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Who’s on First-And Do the Yankees Care

As the Yankees prepare for spring training, the lineup appears more or less settled. The only remaining questions are whether Troy Tulowitzki or DJ LeMahieu will get more playing time and therefore whether Gleyber Torres will be primarily a second baseman or a shortstop. Regardless of how that sorts itself out, it is likely that when Didi Gregorius comes back, Torres will be at second full time and one of the two veteran infielders will be gone. The other question facing the team is whether Luke Voit will carry his hot hitting from the end of last season into spring training and secure the first base job or if Greg Bird can turn his career around and win back the job that was once his.

There is no question that Voit, who hit .333/.405/.689 since the the midseason trade to the Yankees, is the better hitter now, particularly given Bird’s terrible 2018 season when he hit .199/.286/.386, but Bird will get a long look because he is a left-handed hitter on a team that tilts right at the plate. This raises a different question-how did the Yankees, in preparing for season when they are trying to play deep into October, get themselves into a situation where they need from big things at first base from a 26 year old who is coming off two injury riddled seasons during which he combined to for -0.6 WAR and an OPS+ of 81. Bird might bounce back, but at this point he is no longer a prospect and four seasons removed from the one year, 2015, when he hit pretty well in the big leagues. However, the Yankees have been unable to find a better left-handed option at first base-and don’t really seem to have been looking.

There has been some talk about using LeMahieu at first. He probably would be fine defensively there, but unless it turns out that his 2016 season, when he led the NL in batting average was not a fluke, he does not hit well enough to be a real first baseman. The paucity of internal solutions at first base is disappointing. There are several players on the team, Brett Gardner and Miguel Andujar, most prominently, but also Clint Frazier and even Giancarlo Stanton who would be able to help the team significantly if they could at least play some first base. Other than Stanton, none of these players are guaranteed to be starters in 2019, so learning the position would help their careers as well. However, none of them worked this offseason to pick up that skill, while the Yankees seem content to open the year with a failed prospect and a player who has one great half season and little else on his big league resume vying for playing time at first base.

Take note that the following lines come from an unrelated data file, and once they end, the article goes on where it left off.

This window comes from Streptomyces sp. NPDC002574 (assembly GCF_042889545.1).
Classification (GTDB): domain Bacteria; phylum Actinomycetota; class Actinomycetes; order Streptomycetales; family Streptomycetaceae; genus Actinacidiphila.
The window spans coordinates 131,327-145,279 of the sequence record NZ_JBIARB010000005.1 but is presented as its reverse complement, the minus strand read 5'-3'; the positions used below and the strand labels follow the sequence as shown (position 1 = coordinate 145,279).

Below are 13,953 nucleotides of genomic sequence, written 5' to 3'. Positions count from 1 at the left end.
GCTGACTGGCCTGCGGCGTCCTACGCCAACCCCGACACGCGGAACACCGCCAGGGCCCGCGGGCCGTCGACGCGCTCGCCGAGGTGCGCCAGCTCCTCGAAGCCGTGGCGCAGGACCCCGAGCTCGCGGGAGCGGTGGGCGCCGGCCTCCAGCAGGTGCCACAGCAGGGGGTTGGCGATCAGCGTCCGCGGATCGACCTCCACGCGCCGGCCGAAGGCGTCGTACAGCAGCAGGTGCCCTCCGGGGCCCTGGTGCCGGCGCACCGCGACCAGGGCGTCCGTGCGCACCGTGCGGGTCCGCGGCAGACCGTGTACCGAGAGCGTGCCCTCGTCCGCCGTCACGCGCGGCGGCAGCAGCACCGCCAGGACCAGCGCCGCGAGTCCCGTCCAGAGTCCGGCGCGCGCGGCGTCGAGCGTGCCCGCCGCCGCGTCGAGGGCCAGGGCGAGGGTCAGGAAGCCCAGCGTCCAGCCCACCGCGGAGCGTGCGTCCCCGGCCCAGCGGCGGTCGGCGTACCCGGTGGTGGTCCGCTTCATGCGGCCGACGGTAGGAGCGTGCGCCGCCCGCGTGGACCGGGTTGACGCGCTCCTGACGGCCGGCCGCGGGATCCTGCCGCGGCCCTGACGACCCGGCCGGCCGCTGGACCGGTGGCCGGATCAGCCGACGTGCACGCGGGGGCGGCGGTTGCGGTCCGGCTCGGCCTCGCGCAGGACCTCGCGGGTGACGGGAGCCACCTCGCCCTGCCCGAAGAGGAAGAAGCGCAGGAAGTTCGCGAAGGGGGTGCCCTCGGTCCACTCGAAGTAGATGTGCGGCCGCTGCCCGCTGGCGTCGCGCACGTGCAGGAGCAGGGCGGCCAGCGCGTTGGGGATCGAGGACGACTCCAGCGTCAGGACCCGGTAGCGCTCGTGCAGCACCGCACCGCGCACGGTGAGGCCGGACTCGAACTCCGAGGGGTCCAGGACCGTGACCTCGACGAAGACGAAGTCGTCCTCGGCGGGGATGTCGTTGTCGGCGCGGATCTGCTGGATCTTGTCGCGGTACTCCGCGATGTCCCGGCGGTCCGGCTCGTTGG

This is not a great situation, but also suggests that either the Yankees were not trying hard enough to solve this problem or that something about baseball has changed. For many years, finding a slugging left handed part time first baseman was something any contending team could do at more or less any time. These players were not stars, but could contribute, particularly with the bat. In recent years, this has changed. To some extent that is because there are fewer of these types of players around anymore. Large pitching staffs mean smaller benches; and smaller benches mean that few teams carry backup first baseman, relying instead on other players, to fill in at that position which is still viewed as the easiest for a player to learn.

Nonetheless, it seems that the Yankees could have done more to solve this problem. Although many fans would still like to see Bryce Harper, Manny Machado or both in pinstripes before the season starts, the Yankees have been very good at addressing major needs, such as adding James Paxton to the pitching staff, as well as more minor ones like adding Adam Ottavino to an already strong bullpen and LeMahieu and Tulowitzki to help fill in for an injured Didi Gregorius. The Yankees, by contrast, have studiously ignored the first base situation. It is possible that Luke Voit will continue to hit the way he did after coming over to the Yankees late last season, but if he does not, the failure to address the first base question could come back to haunt the team. Spring training would be a good time to see if aging veterans, career AAAA players or players trying to come back from injuries, could contribute at first base. Auditioning people for the job of left handed hitting most of the time first baseman during the season is a much less appealing idea.

Photo: cc/Keith Allison


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